The third woman is Anna.  A widow who had dedicated herself to fasting and praying in the Temple at Jerusalem, she gave witness to the baby Jesus when He was presented for circumcision eight days after His birth.

These three wise women can teach us many things.  I want to look at just three of the things they teach us, over the next three weeks:

Elizabeth will teach us that it is wise to wait.
Mary will teach us that it is wise to worship.
Anna will teach us that it is wise to witness.

Elizabeth waited:

She waited and waited to bear a child, but remained barren, and was well advanced in years and past the usual child-bearing age.
After she conceived, she waited another five months before showing herself pregnant with child.

Do you like to wait?  Probably not!  Not for trivial things; certainly not for more important things.  Still, you often do find yourself waiting.

God waited some five-thousand years before sending Jesus to be born.  He’s waited over two-thousand years since He was born.

Waiting is part of His program.

Waiting can have a positive spiritual impact upon our lives.  We can gain from it, spiritually speaking.

In her long barrenness, Elizabeth had learned to wait for the Lord.  In her pregnancy, she learned to wait with The Lord.

I’ll organize my thoughts around two points: #1 You Gain From Waiting For The Lord, and #2 You Gain From Waiting With The Lord.

#1    You Gain From Waiting For The Lord

Luk 1:5    There was in the days of Herod, the king of Judea, a certain priest named Zacharias, of the division of Abijah. His wife was of the daughters of Aaron, and her name was Elizabeth.
Luk 1:6    And they were both righteous before God, walking in all the commandments and ordinances of the Lord blameless.
Luk 1:7    But they had no child, because Elizabeth was barren, and they were both well advanced in years.
Luk 1:8    So it was, that while he was serving as priest before God in the order of his division,
Luk 1:9    according to the custom of the priesthood, his lot fell to burn incense when he went into the temple of the Lord.

“Zacharias” served as a “priest.”  There were in those days about eighteen thousand priests.  They were divided into groups, called “divisions,” to serve on a rotating basis.

All the divisions, all the priests, were present at the Temple during Israel’s three great annual feasts.  Then each division served twice more during the calendar year for one week at a time.

“Elizabeth” was the daughter of a priest.  It was an honor for her husband – a priest married to the daughter of a priest.

To “burn incense [in] the Temple of the Lord” meant going into the holy place, out of sight of the people and just before the veil of the holy of holies behind which God’s presence dwelt among His people.

The priests on duty would draw lots to see who would have the honor of burning the incense.  It was not just a great honor; it was a once-in-a-lifetime moment.  Many priests never drew the lot to burn incense; and, once they did, they could never do it again in their lifetime.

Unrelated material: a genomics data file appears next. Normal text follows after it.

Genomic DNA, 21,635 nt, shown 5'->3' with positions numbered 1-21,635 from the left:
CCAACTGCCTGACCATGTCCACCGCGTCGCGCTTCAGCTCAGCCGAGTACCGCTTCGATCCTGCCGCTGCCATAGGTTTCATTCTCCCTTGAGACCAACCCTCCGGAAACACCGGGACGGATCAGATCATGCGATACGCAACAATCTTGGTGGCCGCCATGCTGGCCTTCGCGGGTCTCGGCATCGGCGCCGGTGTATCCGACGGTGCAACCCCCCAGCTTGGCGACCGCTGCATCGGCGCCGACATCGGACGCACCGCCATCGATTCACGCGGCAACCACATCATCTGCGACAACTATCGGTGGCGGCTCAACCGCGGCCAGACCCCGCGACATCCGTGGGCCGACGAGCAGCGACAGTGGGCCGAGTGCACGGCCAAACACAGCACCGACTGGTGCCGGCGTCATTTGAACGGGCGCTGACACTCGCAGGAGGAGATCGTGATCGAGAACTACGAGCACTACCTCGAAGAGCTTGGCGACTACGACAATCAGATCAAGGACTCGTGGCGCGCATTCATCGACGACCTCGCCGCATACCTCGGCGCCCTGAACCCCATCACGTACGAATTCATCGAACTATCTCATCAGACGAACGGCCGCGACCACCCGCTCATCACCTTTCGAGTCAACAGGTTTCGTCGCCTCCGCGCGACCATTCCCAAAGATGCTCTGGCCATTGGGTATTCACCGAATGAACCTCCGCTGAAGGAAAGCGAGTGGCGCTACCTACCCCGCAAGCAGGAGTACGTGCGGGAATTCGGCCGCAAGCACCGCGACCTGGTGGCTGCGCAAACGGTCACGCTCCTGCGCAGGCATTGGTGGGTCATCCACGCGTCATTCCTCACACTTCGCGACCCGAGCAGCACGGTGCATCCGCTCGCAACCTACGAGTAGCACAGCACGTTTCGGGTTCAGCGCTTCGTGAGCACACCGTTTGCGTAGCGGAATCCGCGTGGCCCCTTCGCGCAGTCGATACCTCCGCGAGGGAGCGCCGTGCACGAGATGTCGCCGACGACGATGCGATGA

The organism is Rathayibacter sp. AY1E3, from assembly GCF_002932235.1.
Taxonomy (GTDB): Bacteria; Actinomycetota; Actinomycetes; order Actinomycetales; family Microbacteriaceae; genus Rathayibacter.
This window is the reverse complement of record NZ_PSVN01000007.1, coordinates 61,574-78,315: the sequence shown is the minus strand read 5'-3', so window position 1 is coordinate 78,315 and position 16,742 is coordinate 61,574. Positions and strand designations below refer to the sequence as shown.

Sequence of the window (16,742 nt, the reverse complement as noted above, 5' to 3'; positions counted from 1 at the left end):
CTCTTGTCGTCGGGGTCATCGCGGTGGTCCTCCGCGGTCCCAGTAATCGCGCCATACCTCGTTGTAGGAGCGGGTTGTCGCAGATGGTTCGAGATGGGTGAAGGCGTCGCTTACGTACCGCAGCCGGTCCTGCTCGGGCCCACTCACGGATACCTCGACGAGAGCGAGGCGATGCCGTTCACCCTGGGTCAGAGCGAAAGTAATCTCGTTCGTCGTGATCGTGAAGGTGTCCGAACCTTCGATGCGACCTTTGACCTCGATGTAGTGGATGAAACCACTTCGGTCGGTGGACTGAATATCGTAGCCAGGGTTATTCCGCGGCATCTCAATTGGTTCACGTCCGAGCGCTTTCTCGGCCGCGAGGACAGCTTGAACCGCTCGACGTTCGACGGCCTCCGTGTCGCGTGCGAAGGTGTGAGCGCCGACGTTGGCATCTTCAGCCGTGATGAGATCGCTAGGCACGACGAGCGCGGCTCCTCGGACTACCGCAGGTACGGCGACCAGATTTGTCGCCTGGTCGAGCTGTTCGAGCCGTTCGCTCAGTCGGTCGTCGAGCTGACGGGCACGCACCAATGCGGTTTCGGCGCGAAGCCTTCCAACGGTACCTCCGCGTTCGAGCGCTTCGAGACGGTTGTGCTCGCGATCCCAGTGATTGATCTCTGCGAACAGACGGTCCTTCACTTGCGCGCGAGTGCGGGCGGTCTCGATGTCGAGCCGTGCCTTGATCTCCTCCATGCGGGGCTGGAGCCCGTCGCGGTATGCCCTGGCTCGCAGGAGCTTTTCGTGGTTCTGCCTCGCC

What a momentous opportunity this was for Zacharias!  Elizabeth would be so proud of him.

Think of what they both would have missed if they had let bitterness and self-pity at being childless overrule their serving God.

Be where you are supposed to be, doing what you are supposed to be doing, especially serving God.  You don’t know when a moment might come that could change your life, or someone else’s.
If a moment like that never seems to come, then think like the psalmist who proclaimed, “Better is one day in your courts than a thousand elsewhere; I would rather be a doorkeeper in the house of my God than dwell in the tents of the wicked” (Psalm 84:10).

Inside the holy place, Zacharias had an angel encounter.

Luk 1:10    And the whole multitude of the people was praying outside at the hour of incense.
Luk 1:11    Then an angel of the Lord appeared to him, standing on the right side of the altar of incense.
Luk 1:12    And when Zacharias saw him, he was troubled, and fear fell upon him.
Luk 1:13    But the angel said to him, “Do not be afraid, Zacharias, for your prayer is heard; and your wife Elizabeth will bear you a son, and you shall call his name John.
Luk 1:14    And you will have joy and gladness, and many will rejoice at his birth.
Luk 1:15    For he will be great in the sight of the Lord, and shall drink neither wine nor strong drink. He will also be filled with the Holy Spirit, even from his mother’s womb.
Luk 1:16    And he will turn many of the children of Israel to the Lord their God.
Luk 1:17    He will also go before Him in the spirit and power of Elijah, ‘TO TURN THE HEARTS OF THE FATHERS TO THE CHILDREN,’ and the disobedient to the wisdom of the just, to make ready a people prepared for the Lord.”